Energy meaning

ĕn'ər-jē
Energy is defined as the capacity for activity or the exertion of power.

An example of energy is a person being able to run five miles just after waking up.

An example of energy is what is created by a wind turbine.

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The capacity for work or vigorous activity.

Who has the energy to climb that trail?

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The impetus behind all motion and all activity.
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In physics, the capacity of a system for doing work. It took a lot of energy to write this book. (Take my word for it, so to speak.) See also physics.
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In physics, referring to a source of energy, electrical, mechanical, or otherwise.
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The capacity to do work.
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Force of expression or utterance.
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Strength or power efficiently exerted.
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The capacity for doing work.
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The capacity or power to do work, such as the capacity to move an object (of a given mass) by the application of force. Energy can exist in a variety of forms, such as electrical, mechanical, chemical, thermal, or nuclear, and can be transformed from one form to another. It is measured by the amount of work done, usually in joules or watts.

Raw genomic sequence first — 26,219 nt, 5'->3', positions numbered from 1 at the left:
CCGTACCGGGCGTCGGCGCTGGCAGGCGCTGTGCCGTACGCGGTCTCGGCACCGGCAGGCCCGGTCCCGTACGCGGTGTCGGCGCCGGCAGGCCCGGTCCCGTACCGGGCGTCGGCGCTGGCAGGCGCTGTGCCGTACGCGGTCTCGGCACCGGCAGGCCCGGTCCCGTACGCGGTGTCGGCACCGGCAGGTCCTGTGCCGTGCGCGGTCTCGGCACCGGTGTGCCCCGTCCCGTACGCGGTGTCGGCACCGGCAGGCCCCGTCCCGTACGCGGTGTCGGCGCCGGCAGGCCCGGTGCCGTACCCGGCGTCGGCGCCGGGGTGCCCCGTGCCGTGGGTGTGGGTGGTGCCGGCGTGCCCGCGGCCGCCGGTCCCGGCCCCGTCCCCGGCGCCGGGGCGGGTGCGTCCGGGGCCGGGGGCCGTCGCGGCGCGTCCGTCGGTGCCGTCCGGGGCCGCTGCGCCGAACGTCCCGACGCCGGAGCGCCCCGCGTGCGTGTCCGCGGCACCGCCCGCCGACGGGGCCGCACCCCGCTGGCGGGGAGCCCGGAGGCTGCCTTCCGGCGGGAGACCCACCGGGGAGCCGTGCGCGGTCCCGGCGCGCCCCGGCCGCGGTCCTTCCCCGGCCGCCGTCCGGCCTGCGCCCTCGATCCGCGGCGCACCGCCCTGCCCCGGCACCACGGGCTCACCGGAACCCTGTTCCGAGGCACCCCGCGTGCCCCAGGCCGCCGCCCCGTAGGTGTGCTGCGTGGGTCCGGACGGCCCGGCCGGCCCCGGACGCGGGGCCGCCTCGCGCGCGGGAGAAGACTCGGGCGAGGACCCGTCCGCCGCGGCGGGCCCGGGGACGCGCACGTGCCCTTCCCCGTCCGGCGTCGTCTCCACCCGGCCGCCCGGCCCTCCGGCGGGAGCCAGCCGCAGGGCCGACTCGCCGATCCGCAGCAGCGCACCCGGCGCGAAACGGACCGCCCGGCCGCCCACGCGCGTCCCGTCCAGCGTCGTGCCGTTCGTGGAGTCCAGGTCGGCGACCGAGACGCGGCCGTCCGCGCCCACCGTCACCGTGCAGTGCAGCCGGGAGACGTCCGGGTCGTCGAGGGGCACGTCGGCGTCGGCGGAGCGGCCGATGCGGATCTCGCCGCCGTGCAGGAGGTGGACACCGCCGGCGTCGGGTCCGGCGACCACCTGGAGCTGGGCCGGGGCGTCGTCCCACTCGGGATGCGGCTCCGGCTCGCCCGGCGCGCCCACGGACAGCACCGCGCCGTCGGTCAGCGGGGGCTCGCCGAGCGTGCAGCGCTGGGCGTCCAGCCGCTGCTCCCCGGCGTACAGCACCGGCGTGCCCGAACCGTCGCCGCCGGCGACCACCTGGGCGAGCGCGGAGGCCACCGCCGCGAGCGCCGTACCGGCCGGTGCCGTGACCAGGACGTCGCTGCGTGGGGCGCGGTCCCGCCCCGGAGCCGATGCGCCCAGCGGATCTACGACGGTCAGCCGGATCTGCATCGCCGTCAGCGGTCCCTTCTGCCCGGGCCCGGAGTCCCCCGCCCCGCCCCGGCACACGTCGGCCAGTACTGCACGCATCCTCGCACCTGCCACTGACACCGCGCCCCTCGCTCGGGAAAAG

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(physics) A quantity that denotes the ability to do work and is measured in a unit dimensioned in mass × distance²/time² (ML²/T²) or the equivalent.

Units:SI: joule (J), kilowatt-hour (kW·h)CGS: erg (erg)Customary: foot-pound-force, calorie, kilocalorie (i.e. dietary calories), BTU, liter-atmosphere, ton of TNT.

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(New Age jargon) An intangible, modifiable force (often characterized as either 'positive' or 'negative') believed to emanate from a person, place or thing and which is (can be) preserved and transferred in human interactions; shared mood or group habit; a vibe, a feeling, an impression.
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Origin of energy

  • French énergie from Late Latin energīa from Greek energeia from energos active en- in, at en–2 ergon work werg- in Indo-European roots
    From American Heritage Dictionary of the English Language, 5th Edition
  • From Middle French énergie, from Late Latin energia, from Ancient Greek ἐνέργεια (energeia, “action, act, work”), from ἐνεργός (energos, “active”), from ἐν (en, “in”) + ἔργον (ergon, “work”).
    From Wiktionary